In the grand arena of international relations and with major players, Rogers’ teams play a disciplined and flexible role, always working hard to enhance their performance. The Group keeps on evolving and continues to lead the way in pioneering business development in the Indian Ocean region.
photos : rogers image bank
In 1980, for the first docking of one of its ships, the Italian-Swiss company named Rogers Shipping to be its agent in Mauritius. Six years later, to handle ever-growing traffic, an MSC Mauritius agency was set up, with Rogers as the majority shareholder. The ownership then evolved as the management of MSC in Geneva opted for greater control. Rogers became a minority shareholder but MSC in Mauritius remains one of the Group’s associate companies.
Through its fleet, the shipping line currently provides a regular service for the import and export of containerised goods to and from the Indian Ocean islands of Mauritius, Reunion, Madagascar and Mayotte. Ships transiting Port Louis are on routes linking Europe to Australia, Asia to South Africa, and vice versa and engage in coastal shipping in the region. MSC Mauritius represents its parent company as its maritime agent to handle some of its fleet – the second largest in the world with almost 500 container carriers and 12 cruise ships – docking here. The local agency also has the job of making sure the decks and holds are filled with cargo, in other words identifying goods for shipment.
Mauritian docksides are also used by MSC for container transshipment activities. As well as being of value to the port and the regional economy, this also brings business to Velogic. In fact, the company is developing its container station activities, its repair and cleaning services, preparing refined and special sugars, and tuna and textile products for loading, as well as the on-land transport of empty boxes from the depot to the port. For such and other warehousing and handling services, Rogers’ logistics company is currently one of MSC’s main subcontractors in Mauritius.
In its turn, the shipping company provides services to Velogic. Last year it transported 1,463 twenty-foot equivalent units (teu is an international measure of container shipment capacity) for import and 838 teu for export. This represents 4.25% of the total volume handled by MSC Mauritius, which amounted to 54,178 teu in 2010, generating turnover of about 1.3 billion rupees, more than 30 million euros. A little less than 10% was in commission to the local agency, which employs a 78-strong team, led by Captain René Sanson. “With 35 to 40% of the market for exports and imports,” he observes, “MSC is the market leader here. Its leading position has been re-enforced by the growth in our activities in the first half of 2011, which we aim to consolidate. This has been particularly due to transshipment activities on which we are counting to reach our target of 60% of market share”.
MSC’s history with Mauritius and the close ties they have enjoyed for the past thirty years in their long-standing partnership gives a good idea of the economic developments which can result from the effective conduct of a local operator’s sub-contracting activities for a major global company.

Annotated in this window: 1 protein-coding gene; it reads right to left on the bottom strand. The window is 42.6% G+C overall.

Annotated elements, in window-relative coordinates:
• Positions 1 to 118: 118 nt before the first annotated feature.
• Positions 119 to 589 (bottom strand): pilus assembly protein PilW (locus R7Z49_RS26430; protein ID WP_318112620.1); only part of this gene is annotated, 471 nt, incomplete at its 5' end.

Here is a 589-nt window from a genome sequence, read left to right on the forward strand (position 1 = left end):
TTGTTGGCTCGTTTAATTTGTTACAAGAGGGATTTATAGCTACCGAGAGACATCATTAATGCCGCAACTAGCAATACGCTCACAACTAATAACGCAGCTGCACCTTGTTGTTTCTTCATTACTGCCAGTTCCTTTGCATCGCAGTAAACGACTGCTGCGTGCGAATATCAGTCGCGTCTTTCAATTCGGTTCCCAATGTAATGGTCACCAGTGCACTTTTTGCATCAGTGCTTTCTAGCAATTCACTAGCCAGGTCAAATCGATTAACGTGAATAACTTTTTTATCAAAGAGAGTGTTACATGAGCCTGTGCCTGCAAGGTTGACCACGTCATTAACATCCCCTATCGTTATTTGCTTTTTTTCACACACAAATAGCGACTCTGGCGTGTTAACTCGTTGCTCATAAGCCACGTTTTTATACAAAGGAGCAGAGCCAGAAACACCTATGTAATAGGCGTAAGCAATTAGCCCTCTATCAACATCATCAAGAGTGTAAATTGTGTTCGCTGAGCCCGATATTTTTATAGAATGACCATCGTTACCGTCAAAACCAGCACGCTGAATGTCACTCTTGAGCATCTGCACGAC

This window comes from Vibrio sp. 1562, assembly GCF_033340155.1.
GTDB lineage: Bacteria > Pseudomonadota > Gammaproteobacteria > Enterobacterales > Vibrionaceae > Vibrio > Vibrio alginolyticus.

According to René Sanson, who knows the sector inside-out, “Velogic’s main strength lies in its ability to provide an integrated range of services unavailable from other sources, particularly in the preparation of containers for export. It’s a major advantage, enabling the company to position itself as a major logistics operator in business dealings with Mauritius and more widely in the Indian Ocean region and southern Africa”.
Having worked for Rogers for 40 years, the former captain was unwilling to hang up his oilskins. He started out in 1965 and now sails on at the helm of MSC Mauritius. When he was 18, six months before graduating from high school, Rogers’ Director of Shipping promised him a job once he’d finished his schooling. Having passed his exams, he entered service as a cadet.
“I still recall my first crossing to Madagascar as if it were yesterday,” he tells us. “At that time, voyages were very exciting and so unforgettable. We had time to get to know a country and not just the area around the harbour. Distant islands have an exotic flavour, added to the sublime sensation of being alone between the sea and the sky, as well as the intense pleasure of travelling and the profession itself”.
He returned to an office job in Mauritius in 1979 but he really missed the sea.
“However, I was lucky enough to take over an office with a clear view of the ocean, much to the envy of others. It’s such a pleasure to watch the sea light up the bay in Port Louis in the morning and to continue watching the slow movement of ships entering the harbour. I found it easy enough to work for the same company for 41 years and I was fortunate enough to be able to change jobs whilst working in the same sector.
“I moved to MSC as Management felt that I could be useful in building up marine business in Mauritius. When I feel that I have nothing more to offer, I shan’t wait for anyone to tell me to weigh anchor,” he says in conclusion. “I’ll take myself off to dry-dock!” Meanwhile, he remains a member of two venerable British institutions, the Royal Institution of Naval Architects and the Chartered Institute of Transport. René Sanson is the Austrian Honorary Consul since 1986.